Turkey left to fight Islamic State alone, Erdogan says

AFP

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Turkish President Recep Tayyip Erdogan (C) visiting the Special Forces Command in Ankara, Turkey on May 3, 2016 Turkish President Recep Tayyip Erdogan (C) visiting the Special Forces Command in Ankara, Turkey on May 3, 2016

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Turkish President Recep Tayyip Erdogan on Sunday accused the international coalition battling the Islamic State group in Syria of leaving his country to fight the jihadists alone on its own soil.
"They have left us alone in our struggle against this organisation which is shedding our blood both through suicide bombings and by attacks on Kilis," he said, referring to a Turkish border town regularly targeted by rockets fired from Syria.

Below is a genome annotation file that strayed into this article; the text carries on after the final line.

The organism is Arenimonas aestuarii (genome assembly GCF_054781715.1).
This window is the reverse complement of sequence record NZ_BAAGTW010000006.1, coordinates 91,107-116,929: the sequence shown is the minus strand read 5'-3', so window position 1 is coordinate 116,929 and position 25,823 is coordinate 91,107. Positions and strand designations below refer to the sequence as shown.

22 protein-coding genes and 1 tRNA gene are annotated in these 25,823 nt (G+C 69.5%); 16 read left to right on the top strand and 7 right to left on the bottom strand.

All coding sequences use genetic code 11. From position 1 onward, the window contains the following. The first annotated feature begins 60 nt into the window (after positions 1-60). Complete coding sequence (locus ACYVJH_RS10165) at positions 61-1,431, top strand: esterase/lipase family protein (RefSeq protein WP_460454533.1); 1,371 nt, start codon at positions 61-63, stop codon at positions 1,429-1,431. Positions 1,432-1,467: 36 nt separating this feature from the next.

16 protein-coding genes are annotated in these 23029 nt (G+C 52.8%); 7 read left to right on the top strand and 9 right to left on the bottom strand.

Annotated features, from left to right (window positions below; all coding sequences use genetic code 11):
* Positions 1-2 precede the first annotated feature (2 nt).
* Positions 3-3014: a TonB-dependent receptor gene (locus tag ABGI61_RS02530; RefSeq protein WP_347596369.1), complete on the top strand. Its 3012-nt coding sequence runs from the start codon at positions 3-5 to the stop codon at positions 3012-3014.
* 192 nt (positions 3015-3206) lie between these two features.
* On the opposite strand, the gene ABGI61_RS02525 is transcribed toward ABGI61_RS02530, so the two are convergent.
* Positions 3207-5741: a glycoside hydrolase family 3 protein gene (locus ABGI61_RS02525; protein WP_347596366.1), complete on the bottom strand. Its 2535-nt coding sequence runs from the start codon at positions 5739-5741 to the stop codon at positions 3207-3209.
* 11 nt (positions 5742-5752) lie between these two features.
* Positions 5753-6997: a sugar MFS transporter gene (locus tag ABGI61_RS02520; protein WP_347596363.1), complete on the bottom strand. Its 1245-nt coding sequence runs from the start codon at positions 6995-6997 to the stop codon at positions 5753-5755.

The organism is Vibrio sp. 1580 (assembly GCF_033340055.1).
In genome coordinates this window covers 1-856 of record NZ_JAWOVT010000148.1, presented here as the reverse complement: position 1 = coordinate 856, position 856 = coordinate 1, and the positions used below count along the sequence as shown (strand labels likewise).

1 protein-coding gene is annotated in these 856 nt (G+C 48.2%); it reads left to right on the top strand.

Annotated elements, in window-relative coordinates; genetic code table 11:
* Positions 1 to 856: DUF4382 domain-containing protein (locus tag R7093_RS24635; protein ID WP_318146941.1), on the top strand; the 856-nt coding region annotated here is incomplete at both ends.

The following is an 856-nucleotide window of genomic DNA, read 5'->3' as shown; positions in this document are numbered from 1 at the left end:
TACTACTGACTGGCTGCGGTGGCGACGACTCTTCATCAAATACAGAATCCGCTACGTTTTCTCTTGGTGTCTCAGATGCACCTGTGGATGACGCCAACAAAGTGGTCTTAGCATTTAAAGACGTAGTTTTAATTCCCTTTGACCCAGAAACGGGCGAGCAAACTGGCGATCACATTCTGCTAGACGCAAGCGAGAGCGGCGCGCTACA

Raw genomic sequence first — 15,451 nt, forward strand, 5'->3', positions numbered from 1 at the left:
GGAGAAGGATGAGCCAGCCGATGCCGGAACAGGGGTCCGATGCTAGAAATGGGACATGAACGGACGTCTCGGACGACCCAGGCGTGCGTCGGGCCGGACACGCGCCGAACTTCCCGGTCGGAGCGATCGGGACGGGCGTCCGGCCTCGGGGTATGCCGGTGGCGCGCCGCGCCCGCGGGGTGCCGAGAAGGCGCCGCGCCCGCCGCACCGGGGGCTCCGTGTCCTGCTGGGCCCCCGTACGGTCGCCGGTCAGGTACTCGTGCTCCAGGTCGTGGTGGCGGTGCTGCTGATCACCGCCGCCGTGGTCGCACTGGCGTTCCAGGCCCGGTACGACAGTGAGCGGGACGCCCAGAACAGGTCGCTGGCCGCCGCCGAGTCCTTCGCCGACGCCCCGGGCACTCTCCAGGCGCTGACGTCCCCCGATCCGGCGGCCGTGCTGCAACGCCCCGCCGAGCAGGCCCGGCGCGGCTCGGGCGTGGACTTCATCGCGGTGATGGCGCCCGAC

"In Syria none of those who say they are fighting Daesh (Islamic State) have suffered the kind of losses that we have, nor paid such a heavy price as us," added Erdogan, speaking at a film contest in Istanbul.
Turkey is on maximum alert after a series of attacks attributed to Islamic State in recent months, with Ankara and Istanbul among the places targeted.
Last summer Turkish forces began carrying out air strikes against the jihadist group across the border.
The border town of Kilis has come under frequent attack from rockets fired across the border from Syria that have killed at least 21 people, prompting the army to respond with howitzer fire.
Ankara also allows US jets to use its air base in southern Turkey for air strikes on the extremist group.
Turkish forces on Saturday launched a salvo of artillery strikes on northern Syria that killed 55 members of the Islamic State group, Turkish news agencies reported.
Turkey, a member of NATO and the US-led coalition against Islamic State, has recently appeared to increase its bombardment of Islamic State targets in Syria.

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